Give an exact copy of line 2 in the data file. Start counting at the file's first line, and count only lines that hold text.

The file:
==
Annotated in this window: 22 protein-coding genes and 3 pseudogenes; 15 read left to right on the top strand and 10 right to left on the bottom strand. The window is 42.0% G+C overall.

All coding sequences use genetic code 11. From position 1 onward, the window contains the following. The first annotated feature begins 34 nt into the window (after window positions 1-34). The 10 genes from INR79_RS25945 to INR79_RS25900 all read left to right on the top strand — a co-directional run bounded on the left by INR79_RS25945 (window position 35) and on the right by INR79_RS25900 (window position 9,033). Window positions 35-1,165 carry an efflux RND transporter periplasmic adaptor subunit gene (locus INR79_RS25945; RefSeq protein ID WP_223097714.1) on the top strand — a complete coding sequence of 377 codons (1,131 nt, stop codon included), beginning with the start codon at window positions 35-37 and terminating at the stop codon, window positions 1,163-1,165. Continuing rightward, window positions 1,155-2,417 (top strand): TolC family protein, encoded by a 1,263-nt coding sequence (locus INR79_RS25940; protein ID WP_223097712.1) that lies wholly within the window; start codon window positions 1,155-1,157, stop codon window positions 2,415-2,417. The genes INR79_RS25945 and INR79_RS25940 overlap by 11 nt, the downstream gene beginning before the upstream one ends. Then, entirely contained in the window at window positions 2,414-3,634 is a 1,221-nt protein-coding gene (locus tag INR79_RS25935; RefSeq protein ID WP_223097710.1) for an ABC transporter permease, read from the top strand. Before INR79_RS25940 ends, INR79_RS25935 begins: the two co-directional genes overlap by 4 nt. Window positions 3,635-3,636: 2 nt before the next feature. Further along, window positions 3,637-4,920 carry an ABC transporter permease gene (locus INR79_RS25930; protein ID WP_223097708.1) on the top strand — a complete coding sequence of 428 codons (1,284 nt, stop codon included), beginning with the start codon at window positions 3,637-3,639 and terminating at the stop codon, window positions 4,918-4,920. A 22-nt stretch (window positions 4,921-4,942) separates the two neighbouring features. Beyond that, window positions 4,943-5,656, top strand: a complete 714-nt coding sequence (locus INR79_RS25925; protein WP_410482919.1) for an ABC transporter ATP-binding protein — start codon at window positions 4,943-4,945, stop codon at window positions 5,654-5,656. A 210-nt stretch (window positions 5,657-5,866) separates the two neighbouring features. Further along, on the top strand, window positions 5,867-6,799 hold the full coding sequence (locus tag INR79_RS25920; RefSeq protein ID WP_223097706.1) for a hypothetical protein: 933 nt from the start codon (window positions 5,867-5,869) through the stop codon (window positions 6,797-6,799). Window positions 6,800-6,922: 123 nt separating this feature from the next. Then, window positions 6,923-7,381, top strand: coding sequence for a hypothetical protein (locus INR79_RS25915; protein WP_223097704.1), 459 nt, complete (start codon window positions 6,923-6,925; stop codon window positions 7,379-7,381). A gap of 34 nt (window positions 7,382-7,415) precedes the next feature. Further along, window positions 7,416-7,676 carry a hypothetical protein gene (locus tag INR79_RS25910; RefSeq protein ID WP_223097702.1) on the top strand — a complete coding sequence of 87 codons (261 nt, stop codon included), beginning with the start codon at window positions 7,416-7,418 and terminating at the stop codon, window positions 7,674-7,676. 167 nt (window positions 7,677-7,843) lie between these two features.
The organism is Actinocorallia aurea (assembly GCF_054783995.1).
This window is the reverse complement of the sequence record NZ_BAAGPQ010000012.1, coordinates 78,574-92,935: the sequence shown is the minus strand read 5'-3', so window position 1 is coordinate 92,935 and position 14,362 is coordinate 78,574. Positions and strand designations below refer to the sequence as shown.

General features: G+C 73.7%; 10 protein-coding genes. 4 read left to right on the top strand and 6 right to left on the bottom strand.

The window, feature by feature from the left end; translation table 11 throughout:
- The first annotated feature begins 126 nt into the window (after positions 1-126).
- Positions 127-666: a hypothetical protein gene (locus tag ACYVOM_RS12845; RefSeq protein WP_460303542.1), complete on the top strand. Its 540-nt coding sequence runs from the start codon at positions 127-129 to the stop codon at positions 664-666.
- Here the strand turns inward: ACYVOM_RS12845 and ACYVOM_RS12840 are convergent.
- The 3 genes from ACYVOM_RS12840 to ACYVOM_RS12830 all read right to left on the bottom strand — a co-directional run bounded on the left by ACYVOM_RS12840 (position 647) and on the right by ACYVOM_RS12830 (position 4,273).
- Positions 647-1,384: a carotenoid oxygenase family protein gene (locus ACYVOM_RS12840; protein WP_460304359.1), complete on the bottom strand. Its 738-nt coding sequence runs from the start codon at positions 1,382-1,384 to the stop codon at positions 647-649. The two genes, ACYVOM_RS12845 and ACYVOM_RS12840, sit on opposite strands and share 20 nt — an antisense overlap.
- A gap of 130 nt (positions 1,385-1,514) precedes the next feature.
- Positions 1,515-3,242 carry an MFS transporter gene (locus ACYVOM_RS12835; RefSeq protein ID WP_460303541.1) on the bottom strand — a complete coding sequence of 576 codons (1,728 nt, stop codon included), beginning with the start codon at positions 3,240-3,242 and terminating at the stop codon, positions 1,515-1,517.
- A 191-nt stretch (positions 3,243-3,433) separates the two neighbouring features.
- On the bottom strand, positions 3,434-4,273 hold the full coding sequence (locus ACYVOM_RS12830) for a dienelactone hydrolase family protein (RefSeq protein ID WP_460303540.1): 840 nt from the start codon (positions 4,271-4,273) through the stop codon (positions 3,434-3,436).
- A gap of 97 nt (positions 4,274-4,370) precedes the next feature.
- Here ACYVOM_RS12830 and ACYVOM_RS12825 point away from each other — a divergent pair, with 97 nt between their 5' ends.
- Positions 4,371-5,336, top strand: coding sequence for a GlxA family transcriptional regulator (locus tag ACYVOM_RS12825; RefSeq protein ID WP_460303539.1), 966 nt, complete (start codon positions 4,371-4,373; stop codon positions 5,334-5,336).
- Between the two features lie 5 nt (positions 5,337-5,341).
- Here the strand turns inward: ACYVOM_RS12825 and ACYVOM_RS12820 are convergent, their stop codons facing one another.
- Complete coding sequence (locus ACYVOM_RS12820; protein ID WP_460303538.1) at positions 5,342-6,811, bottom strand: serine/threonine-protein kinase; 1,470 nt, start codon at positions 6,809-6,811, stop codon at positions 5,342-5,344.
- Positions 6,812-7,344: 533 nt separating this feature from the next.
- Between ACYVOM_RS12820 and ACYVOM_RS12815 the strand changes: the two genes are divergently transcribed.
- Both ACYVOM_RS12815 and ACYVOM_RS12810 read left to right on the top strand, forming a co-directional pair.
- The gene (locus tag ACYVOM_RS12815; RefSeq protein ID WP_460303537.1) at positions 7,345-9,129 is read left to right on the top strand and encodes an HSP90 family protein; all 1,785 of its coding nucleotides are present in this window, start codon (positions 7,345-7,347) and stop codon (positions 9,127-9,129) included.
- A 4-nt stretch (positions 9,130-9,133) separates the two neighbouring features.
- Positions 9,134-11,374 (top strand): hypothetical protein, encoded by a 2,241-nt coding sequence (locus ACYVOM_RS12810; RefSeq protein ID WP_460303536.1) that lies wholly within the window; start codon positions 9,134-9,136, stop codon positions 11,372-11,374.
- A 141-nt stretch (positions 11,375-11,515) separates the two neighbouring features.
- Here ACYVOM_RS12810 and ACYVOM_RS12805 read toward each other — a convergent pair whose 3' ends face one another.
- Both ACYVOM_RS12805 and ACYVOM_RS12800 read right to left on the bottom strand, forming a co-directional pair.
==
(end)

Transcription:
All coding sequences use genetic code 11. From position 1 onward, the window contains the following. The first annotated feature begins 34 nt into the window (after window positions 1-34). The 10 genes from INR79_RS25945 to INR79_RS25900 all read left to right on the top strand — a co-directional run bounded on the left by INR79_RS25945 (window position 35) and on the right by INR79_RS25900 (window position 9,033). Window positions 35-1,165 carry an efflux RND transporter periplasmic adaptor subunit gene (locus INR79_RS25945; RefSeq protein ID WP_223097714.1) on the top strand — a complete coding sequence of 377 codons (1,131 nt, stop codon included), beginning with the start codon at window positions 35-37 and terminating at the stop codon, window positions 1,163-1,165. Continuing rightward, window positions 1,155-2,417 (top strand): TolC family protein, encoded by a 1,263-nt coding sequence (locus INR79_RS25940; protein ID WP_223097712.1) that lies wholly within the window; start codon window positions 1,155-1,157, stop codon window positions 2,415-2,417. The genes INR79_RS25945 and INR79_RS25940 overlap by 11 nt, the downstream gene beginning before the upstream one ends. Then, entirely contained in the window at window positions 2,414-3,634 is a 1,221-nt protein-coding gene (locus tag INR79_RS25935; RefSeq protein ID WP_223097710.1) for an ABC transporter permease, read from the top strand. Before INR79_RS25940 ends, INR79_RS25935 begins: the two co-directional genes overlap by 4 nt. Window positions 3,635-3,636: 2 nt before the next feature. Further along, window positions 3,637-4,920 carry an ABC transporter permease gene (locus INR79_RS25930; protein ID WP_223097708.1) on the top strand — a complete coding sequence of 428 codons (1,284 nt, stop codon included), beginning with the start codon at window positions 3,637-3,639 and terminating at the stop codon, window positions 4,918-4,920. A 22-nt stretch (window positions 4,921-4,942) separates the two neighbouring features. Beyond that, window positions 4,943-5,656, top strand: a complete 714-nt coding sequence (locus INR79_RS25925; protein WP_410482919.1) for an ABC transporter ATP-binding protein — start codon at window positions 4,943-4,945, stop codon at window positions 5,654-5,656. A 210-nt stretch (window positions 5,657-5,866) separates the two neighbouring features. Further along, on the top strand, window positions 5,867-6,799 hold the full coding sequence (locus tag INR79_RS25920; RefSeq protein ID WP_223097706.1) for a hypothetical protein: 933 nt from the start codon (window positions 5,867-5,869) through the stop codon (window positions 6,797-6,799). Window positions 6,800-6,922: 123 nt separating this feature from the next. Then, window positions 6,923-7,381, top strand: coding sequence for a hypothetical protein (locus INR79_RS25915; protein WP_223097704.1), 459 nt, complete (start codon window positions 6,923-6,925; stop codon window positions 7,379-7,381). A gap of 34 nt (window positions 7,382-7,415) precedes the next feature. Further along, window positions 7,416-7,676 carry a hypothetical protein gene (locus tag INR79_RS25910; RefSeq protein ID WP_223097702.1) on the top strand — a complete coding sequence of 87 codons (261 nt, stop codon included), beginning with the start codon at window positions 7,416-7,418 and terminating at the stop codon, window positions 7,674-7,676. 167 nt (window positions 7,677-7,843) lie between these two features.